For session three of Playing with Meaning we further explored some of Arthur Danto's ideas about what art is. In particular we considered his notion that art is about something - contrasting this aspect of his account with George Dickie's Institutional Theory of Art which, in its simplest form stated that a work of art is an artifact some aspects of which have had the status 'candidate for appreciation' conferred upon it. Danto's approach is often confused with Dickie's, but he always distanced himself from the way Dickie approached this question. Dickie was only interested in the term 'art' used in a purely descriptive way (i.e. without implying any evaluation whatsover). Unlike Danto, he had no stipulation that a work of art needed to have a subject whatsoever.
In the Tate Modern galleries we discussed several works which quite clearly had subject matter. For example, Hrair Sarkissian's 'Execution Squares' 2008, described here, large scale photographs of empty squares in Syria where executions have taken place, clearly are about something. Interestingly, despite being photgraphs, the subject matter is as much what is not in front of the lens, as it is what actually is there. We discussed these images as examples of the way in which, as Jean-Paul Sartre noticed, our consciousness of things isn't straightforwardly of what we see - in Sartre's example he goes to a café to meet Pierre, but Pierre isn't there - his entire experience of the café is of absence, of concrete nothingness.... We interpret what these photographs are about in the light of context, knowledge, and appearance. The subject matter of the photograph is not what was in front of the lens when the shutter fell, but rather a contribution of the photographer who used the images to explore a viewpoint on a theme.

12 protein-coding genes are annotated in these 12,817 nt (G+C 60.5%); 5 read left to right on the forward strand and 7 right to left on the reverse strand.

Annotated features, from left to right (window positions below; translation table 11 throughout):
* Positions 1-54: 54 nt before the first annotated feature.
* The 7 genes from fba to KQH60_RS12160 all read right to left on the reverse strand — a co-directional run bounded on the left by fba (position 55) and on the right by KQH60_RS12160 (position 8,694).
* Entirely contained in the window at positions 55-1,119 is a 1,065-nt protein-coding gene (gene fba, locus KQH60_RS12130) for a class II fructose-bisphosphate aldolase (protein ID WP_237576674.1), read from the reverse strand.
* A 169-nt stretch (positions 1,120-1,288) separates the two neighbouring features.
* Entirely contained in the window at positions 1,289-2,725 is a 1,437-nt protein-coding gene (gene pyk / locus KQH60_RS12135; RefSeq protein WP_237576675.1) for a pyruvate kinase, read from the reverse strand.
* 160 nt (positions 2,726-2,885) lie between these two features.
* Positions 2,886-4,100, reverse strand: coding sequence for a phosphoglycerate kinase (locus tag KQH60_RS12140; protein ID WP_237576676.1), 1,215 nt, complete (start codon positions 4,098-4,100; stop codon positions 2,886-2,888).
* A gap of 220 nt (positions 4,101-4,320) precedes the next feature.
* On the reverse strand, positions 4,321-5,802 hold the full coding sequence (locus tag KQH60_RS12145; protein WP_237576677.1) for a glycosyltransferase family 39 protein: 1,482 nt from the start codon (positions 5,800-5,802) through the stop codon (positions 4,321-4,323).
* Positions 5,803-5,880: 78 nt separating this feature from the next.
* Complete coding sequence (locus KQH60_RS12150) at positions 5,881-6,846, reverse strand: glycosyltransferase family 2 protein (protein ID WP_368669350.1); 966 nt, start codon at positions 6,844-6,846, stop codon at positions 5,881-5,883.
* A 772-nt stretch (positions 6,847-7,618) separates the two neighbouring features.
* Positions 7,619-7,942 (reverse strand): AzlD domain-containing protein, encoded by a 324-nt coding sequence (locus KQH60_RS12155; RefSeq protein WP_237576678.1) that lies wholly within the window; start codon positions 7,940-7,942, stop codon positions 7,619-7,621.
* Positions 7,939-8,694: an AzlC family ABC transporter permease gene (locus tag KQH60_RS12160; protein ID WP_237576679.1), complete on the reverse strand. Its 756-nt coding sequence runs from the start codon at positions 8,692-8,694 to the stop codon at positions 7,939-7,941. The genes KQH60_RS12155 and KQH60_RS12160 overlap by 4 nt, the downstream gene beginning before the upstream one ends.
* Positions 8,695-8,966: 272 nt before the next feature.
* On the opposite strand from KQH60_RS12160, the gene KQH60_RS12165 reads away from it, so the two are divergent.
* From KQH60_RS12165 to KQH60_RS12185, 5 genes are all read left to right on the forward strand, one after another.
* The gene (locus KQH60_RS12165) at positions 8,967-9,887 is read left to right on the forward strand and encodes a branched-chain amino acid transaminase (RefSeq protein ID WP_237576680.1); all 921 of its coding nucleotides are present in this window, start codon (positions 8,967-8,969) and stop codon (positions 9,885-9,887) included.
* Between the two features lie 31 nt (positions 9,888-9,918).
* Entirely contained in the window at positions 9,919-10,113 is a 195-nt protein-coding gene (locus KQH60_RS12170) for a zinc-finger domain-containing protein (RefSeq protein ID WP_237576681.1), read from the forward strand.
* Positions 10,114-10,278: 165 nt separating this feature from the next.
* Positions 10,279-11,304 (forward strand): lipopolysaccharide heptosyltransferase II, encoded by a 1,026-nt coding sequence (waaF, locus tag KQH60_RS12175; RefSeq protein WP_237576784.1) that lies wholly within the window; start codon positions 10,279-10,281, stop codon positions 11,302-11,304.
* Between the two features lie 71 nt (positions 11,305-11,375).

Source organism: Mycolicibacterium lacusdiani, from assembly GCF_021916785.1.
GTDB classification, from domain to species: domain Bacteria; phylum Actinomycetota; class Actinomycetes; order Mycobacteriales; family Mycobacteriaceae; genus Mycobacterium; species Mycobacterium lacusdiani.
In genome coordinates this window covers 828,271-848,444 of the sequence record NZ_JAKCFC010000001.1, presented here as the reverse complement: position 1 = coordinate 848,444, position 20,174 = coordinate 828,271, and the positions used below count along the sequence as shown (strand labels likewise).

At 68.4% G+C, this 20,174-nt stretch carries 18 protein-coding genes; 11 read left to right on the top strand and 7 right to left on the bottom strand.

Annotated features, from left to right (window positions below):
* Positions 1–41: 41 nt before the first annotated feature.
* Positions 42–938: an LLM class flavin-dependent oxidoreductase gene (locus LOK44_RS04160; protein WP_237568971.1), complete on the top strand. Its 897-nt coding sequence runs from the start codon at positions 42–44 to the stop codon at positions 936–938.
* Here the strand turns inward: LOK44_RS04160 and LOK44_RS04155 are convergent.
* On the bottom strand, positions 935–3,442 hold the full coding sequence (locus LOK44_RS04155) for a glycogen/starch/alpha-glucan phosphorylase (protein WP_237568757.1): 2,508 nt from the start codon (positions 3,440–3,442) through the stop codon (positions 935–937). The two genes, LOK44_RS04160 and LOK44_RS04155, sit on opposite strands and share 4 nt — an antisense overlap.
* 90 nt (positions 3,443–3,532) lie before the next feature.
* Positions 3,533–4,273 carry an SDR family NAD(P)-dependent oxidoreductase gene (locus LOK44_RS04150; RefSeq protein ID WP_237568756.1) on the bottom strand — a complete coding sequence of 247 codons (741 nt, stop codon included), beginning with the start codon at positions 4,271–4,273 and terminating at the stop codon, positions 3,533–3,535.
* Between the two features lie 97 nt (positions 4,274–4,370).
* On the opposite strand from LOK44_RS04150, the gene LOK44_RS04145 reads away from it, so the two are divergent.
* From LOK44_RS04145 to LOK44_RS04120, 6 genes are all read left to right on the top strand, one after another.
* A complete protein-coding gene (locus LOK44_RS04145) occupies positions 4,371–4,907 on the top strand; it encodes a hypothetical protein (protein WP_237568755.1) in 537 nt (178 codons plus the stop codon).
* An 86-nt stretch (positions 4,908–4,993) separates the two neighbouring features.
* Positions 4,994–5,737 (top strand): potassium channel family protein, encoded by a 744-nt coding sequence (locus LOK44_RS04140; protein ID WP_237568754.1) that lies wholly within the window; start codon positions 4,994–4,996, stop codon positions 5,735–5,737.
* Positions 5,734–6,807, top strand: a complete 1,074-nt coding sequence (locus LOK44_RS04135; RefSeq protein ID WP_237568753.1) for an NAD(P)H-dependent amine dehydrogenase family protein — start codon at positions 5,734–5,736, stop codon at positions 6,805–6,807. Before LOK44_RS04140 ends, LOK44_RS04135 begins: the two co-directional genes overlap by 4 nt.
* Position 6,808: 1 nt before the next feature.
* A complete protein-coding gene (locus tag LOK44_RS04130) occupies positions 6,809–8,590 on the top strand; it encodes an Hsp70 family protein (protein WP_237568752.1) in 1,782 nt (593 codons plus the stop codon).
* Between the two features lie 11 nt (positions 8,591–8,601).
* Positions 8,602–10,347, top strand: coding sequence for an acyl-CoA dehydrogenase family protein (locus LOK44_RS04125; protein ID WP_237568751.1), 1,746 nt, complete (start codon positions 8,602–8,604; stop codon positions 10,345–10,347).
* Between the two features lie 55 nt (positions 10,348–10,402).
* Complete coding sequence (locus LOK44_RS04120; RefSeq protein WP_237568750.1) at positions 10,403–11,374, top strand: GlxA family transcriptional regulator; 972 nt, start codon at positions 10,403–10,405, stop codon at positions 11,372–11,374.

You might be interested in this discussion of Thomas Demand's work which picks up on this notion of photgraphs which are about what is not present (though with a further layer of complication in relation to Demand, since what he photographs are carefully constructed trompe l'oeil paper models of reality)
In the room Identity Politics, we looked and at and thought about a range of works, many of which had overt political meanings that we were clearly meant to discern. Others were more open to multiple interpretations. (Frustratingly the Tate Modern website doesn't list any information about the works it is unable to illustrate for copyright reasons, so I can't link to anything useful from that site).